Eye For Film >> Movies >> Tokyo Sonata (2008) Film Review
Reviewed by: Emma Slawinski
Tokyo Sonata marks a departure from the unconventional, but highly regarded horror films that have made director Kiyoshi Kurosawa’s career. Old habits obviously die hard, though, because he has carried over some of the trademarks of the genre. This foray into the family drama - itself a staple of Japanese cinema with a distinguished list of exponents - is tinged with an unmistakable notes of suspense and menace, which prove surprisingly effective.
It all starts with Ryuhei Sasaki, a salaryman and family man, losing his job. Unable to wholly confront the situation, he puts on a charade at home, continuing to dress for work and go out in the mornings as if nothing was wrong. His family are in the dark, his wife and sons all preoccupied with their own issues. Kenji, the youngest, is causing problems at school and develops a secret obsession with learning to play the piano. His older brother Takashi decides he wants to join the army and serve in Iraq. Wife Megumi exists in an uncomfortably numb domestic bubble, trying to keep the peace. With these tensions simmering away, Kurosawa throws an uninvited guest into the mix (Koji Yakusho – Memoirs Of A Geisha, Babel), to turn mild dysfunction into utter chaos.
Without appearing too didactic, Kurosawa has created a film that pairs cinematic vision with shrewd social commentary, comparable to canonic films like the better-known Kurosawa’s Ikiru, or Ozu’s Equinox Flower. Sasaki is an old-school patriarch, not far removed from the protagonists of these older dramas. He is a casualty of a big shift in work and family culture. He joined his company presuming his job was for life, but is scuppered by a brutal new dawn of outsourcing, jargon and middle-managers half his age. Grilled by one of these whippersnappers at a job interview, Sasaki struggles to prove that there is something he can do, and as a last resort sings karaoke, abysmally, the view of Tokyo from the skyscraper window a taunting reminder of both what was promised and taken for granted, and the unforgiving concrete jungle that he now treads every day hoping for a break.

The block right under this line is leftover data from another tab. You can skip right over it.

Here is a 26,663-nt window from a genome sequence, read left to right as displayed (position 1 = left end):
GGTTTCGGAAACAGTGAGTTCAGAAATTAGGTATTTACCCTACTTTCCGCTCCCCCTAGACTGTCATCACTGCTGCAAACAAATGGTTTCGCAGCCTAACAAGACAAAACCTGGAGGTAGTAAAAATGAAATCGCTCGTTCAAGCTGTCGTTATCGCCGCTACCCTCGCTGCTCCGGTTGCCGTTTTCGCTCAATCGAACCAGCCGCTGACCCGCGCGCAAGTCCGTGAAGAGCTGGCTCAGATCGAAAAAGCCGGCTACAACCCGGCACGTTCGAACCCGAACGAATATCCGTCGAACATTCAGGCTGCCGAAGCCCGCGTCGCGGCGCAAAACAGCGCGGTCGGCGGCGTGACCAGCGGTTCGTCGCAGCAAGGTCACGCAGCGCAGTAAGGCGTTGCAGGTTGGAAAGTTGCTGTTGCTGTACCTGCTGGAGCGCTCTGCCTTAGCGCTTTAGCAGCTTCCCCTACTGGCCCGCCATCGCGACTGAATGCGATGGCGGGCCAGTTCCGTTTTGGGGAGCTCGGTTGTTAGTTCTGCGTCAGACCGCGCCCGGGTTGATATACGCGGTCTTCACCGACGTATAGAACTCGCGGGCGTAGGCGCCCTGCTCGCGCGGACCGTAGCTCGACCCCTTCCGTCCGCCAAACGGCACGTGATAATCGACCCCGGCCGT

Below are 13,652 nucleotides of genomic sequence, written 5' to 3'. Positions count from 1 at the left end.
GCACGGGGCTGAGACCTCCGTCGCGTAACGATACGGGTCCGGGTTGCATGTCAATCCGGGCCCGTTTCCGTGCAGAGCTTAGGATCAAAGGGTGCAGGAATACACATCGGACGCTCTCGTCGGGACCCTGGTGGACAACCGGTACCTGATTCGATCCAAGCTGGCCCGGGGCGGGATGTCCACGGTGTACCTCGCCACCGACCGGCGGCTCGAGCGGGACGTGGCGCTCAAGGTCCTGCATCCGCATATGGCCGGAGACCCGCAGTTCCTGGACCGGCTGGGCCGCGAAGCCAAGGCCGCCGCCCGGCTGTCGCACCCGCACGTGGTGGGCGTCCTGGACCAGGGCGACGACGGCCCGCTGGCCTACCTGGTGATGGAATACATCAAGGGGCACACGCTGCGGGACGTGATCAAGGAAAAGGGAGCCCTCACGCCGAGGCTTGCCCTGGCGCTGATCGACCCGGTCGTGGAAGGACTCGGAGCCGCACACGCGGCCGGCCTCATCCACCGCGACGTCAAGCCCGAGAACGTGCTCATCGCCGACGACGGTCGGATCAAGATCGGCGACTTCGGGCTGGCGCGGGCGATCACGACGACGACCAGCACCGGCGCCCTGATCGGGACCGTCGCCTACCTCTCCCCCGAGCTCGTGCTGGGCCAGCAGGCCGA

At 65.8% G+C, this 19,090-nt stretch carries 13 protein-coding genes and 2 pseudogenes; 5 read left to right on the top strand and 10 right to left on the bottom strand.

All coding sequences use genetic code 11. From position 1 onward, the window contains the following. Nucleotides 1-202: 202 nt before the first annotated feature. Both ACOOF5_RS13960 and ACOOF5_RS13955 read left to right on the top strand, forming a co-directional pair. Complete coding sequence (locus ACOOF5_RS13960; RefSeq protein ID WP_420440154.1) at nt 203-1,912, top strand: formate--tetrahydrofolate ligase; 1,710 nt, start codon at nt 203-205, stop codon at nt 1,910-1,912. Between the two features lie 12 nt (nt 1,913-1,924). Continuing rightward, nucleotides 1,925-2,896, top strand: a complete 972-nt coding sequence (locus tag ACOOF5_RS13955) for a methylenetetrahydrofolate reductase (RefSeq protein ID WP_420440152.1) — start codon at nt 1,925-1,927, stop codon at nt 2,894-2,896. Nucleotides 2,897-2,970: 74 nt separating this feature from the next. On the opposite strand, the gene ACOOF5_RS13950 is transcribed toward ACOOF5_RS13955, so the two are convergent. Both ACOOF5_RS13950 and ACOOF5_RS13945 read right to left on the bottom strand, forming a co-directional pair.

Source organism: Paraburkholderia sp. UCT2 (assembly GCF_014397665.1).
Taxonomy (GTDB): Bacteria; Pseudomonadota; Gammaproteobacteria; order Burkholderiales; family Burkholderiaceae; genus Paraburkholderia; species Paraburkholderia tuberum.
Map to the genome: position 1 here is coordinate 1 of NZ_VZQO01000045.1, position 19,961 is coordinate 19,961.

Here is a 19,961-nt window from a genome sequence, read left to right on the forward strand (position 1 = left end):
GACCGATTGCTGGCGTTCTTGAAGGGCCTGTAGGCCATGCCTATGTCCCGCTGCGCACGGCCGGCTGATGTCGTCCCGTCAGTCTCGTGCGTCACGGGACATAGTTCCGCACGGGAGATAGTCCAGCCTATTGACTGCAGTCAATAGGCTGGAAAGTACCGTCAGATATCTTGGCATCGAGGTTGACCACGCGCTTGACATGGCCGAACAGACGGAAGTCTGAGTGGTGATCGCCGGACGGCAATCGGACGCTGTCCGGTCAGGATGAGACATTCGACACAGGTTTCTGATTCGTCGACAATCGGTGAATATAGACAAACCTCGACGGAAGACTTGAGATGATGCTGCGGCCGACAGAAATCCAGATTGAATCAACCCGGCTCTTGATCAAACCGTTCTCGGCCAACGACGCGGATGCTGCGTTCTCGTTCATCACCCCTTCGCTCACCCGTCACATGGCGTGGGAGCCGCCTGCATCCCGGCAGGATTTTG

Kagawa’s interpretation of Sasaki is pitch perfect, his dejection and frustration palpable, and occasionally erupting into a cowardly sort of aggression. Inowaki must also be praised for his fresh and convincing performance as the secretive, gifted Kenji. Yakusho, who will be the most familiar to western viewers, is undoubtedly a heavyweight, but seems rather oddly employed as the late-coming intruder into the Sasaki household.
Considering each aspect individually, this is a picture of outstanding quality, from the strong cast to the photography and haunting soundtrack to the acute character studies. It’s also a portrait of a city – Tokyo itself is richly characterised and shown from unfamiliar angles. That’s not to say that Kurosawa pulls it off completely when the film is taken as a whole. The conflict within the family demands some kind of resolution, but he staggers and defers the finale in such a way as to lose both pace and the strong empathetic current that has been running through. Put bluntly, it’s too long; there are scenes that needn’t linger so much, others that might well have been cut. But even with these reservations, there is no denying that Tokyo Sonata is both beautiful and thought-provoking. Despite a few false notes, there is plenty here to enjoy.Reviewed on: 03 Jan 2009